“You’re kind of preaching to the choir here,” Payne chimed in, noting that several Democrats have been among those pressured to apologize after contending that all lives matter.

“We are going around in constant circles,” Gentry asserted, “with some people who cannot recognize their own foolishness.”

As the presidential primary continues, he urged all White House hopefuls to engage – and challenge – those staging and promoting the disruptive protests.

“No presidential candidate should be afraid of this superficial, shallow movement,” he said. “They are cookies with no milk, Lamborghinis with no 12-cylinder engine, clouds without tempest. They are shallow.”

He predicted that, of all candidates currently vying for the GOP presidential nomination, the “only one that would hit them where it hurts would be Donald Trump.”

Is the Black Lives Matter movement effective? Share your thoughts in the comments section below.

This post originally appeared on Western Journalism – Equipping You With The Truth

Watch: Trump Just Revealed The Huge Difference Between Him And The Other Candidates

Presidential candidate Donald Trump received a rousing welcome in Derry, N.H., Thursday night, speaking to a standing room only crowd.

The billionaire candidate took the stage in front of over 2,000 people for his first town hall meeting of the campaign, announcing to the rowdy crowd that the “silent majority is back!”

Trump said the reception his candidacy has been receiving nationwide has been incredible. He pointed to a pep rally that will be held in Mobile, Ala., Friday night. His campaign first planned to meet in a room with a 1,000 person capacity, then considered one with a 2,000 person capacity, then looked at the convention center, which could hold 10,000, but ultimately (based on RSVPs) had to opt for a football stadium, where they are expecting between 30,000 to 40,000 people.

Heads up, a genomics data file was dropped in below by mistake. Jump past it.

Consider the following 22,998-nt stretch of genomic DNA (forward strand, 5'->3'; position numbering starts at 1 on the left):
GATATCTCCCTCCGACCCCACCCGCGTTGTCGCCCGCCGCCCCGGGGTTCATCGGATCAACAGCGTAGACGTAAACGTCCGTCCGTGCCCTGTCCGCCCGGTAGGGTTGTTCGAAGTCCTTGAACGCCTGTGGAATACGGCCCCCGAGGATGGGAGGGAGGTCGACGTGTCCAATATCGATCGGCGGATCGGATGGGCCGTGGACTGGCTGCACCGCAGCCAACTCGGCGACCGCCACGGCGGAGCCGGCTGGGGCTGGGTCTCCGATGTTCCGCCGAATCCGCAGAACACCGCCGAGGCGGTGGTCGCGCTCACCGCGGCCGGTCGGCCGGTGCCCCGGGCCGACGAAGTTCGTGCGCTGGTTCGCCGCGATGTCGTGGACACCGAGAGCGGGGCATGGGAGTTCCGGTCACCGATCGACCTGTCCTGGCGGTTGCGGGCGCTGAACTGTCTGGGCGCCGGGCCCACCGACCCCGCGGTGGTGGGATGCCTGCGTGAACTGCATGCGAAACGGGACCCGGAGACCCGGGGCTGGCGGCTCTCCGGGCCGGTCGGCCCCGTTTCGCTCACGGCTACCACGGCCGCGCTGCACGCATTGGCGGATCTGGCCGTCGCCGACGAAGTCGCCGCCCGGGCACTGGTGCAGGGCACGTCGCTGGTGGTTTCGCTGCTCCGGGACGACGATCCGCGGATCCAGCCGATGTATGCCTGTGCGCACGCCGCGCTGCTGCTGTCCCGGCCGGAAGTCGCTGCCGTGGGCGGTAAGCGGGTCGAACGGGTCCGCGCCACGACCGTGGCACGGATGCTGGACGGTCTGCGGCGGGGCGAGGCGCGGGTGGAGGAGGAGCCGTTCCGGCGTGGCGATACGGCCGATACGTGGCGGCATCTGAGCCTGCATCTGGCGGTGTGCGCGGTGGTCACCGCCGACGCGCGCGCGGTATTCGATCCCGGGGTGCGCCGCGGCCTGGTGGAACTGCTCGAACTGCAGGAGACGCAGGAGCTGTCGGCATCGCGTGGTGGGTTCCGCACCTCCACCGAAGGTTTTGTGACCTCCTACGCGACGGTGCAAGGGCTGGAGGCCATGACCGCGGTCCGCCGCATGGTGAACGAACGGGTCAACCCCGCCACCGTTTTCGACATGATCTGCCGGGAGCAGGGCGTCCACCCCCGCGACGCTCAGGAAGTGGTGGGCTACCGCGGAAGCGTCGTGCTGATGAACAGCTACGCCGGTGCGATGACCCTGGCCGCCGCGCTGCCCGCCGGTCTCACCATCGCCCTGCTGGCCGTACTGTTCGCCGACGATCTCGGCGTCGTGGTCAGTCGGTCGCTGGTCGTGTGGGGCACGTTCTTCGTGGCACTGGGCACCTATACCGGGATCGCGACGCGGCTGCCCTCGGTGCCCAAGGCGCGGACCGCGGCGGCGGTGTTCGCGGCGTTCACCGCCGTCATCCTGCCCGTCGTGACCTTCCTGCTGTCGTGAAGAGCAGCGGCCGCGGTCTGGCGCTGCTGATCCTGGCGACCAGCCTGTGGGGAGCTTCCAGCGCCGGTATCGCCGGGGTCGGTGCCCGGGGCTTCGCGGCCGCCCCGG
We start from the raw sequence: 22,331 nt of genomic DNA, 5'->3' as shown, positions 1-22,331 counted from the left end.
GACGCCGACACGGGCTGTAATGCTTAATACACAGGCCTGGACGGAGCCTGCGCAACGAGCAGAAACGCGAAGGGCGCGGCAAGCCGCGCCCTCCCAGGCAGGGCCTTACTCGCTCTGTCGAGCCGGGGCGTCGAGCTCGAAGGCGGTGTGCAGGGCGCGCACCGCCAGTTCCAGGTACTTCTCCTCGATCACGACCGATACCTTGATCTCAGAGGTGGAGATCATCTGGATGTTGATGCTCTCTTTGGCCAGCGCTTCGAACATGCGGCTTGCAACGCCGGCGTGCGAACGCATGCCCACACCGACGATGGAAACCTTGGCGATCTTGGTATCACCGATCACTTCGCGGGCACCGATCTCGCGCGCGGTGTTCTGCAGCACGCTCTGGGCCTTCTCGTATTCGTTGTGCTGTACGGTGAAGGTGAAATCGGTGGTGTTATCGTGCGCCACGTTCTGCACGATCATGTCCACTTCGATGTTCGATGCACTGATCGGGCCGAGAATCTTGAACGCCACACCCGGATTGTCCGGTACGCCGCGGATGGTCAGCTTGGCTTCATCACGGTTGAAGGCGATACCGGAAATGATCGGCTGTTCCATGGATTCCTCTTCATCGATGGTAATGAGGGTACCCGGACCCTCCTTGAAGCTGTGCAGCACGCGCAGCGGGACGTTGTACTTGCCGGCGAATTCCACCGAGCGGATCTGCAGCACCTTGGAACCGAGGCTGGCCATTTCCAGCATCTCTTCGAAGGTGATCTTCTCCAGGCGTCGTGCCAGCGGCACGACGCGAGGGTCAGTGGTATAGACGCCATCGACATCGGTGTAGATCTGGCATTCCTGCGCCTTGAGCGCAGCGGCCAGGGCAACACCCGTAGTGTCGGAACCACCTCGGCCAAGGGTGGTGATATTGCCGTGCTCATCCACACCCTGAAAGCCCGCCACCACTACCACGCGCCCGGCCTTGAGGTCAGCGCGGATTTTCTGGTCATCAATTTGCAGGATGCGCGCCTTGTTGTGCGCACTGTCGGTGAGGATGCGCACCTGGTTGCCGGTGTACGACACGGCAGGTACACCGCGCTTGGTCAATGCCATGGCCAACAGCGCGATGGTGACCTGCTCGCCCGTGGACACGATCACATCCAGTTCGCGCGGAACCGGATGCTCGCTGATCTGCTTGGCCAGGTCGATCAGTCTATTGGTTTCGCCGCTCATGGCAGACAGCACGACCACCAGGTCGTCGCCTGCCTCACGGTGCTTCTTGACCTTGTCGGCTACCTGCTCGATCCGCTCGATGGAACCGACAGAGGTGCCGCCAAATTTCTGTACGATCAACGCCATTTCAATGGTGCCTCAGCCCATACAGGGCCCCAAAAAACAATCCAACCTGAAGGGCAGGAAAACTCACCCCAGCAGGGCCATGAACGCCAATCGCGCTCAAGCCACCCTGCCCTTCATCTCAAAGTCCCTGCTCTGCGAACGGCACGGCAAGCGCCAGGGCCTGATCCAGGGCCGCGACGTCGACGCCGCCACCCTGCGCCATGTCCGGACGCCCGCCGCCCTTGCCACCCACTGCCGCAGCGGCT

trumptweetmobile

Trump told the New Hampshire crowd the big difference between himself and the other candidates is that they are politicians and he is not.

As far as funding his campaign goes, the billionaire said, “I don’t need anybody’s money. I don’t want anybody’s money.” He did, however, mention some touching stories of those who have contributed small amounts, like a woman in her 80s who sent in a little over $7. He told the audience he recognizes that individual donations represent a buy-in to his candidacy, so he is accepting them.

Trump mentioned that his Republican rivals Jeb Bush, Marco Rubio, and Scott Walker all plan to spend “a lot of money” in negative ads against him. Fox Business reported earlier this week that Walker and Rubio are raising money explicitly for that purpose. As reported by Western Journalism, Sen. Rand Paul was the first of the Republican candidates to go on air with an ad attacking Trump.

Trump singled out Bush, who had raised over $114 million as of June 30, for some special attention. He noted the former Florida governor was holding a competing town hall meeting (with between 100-200 people in attendance) very close to their location Thursday night. “You know what’s happening to Jeb’s crowd…right down the street? They’re sleeping!” Trump joked.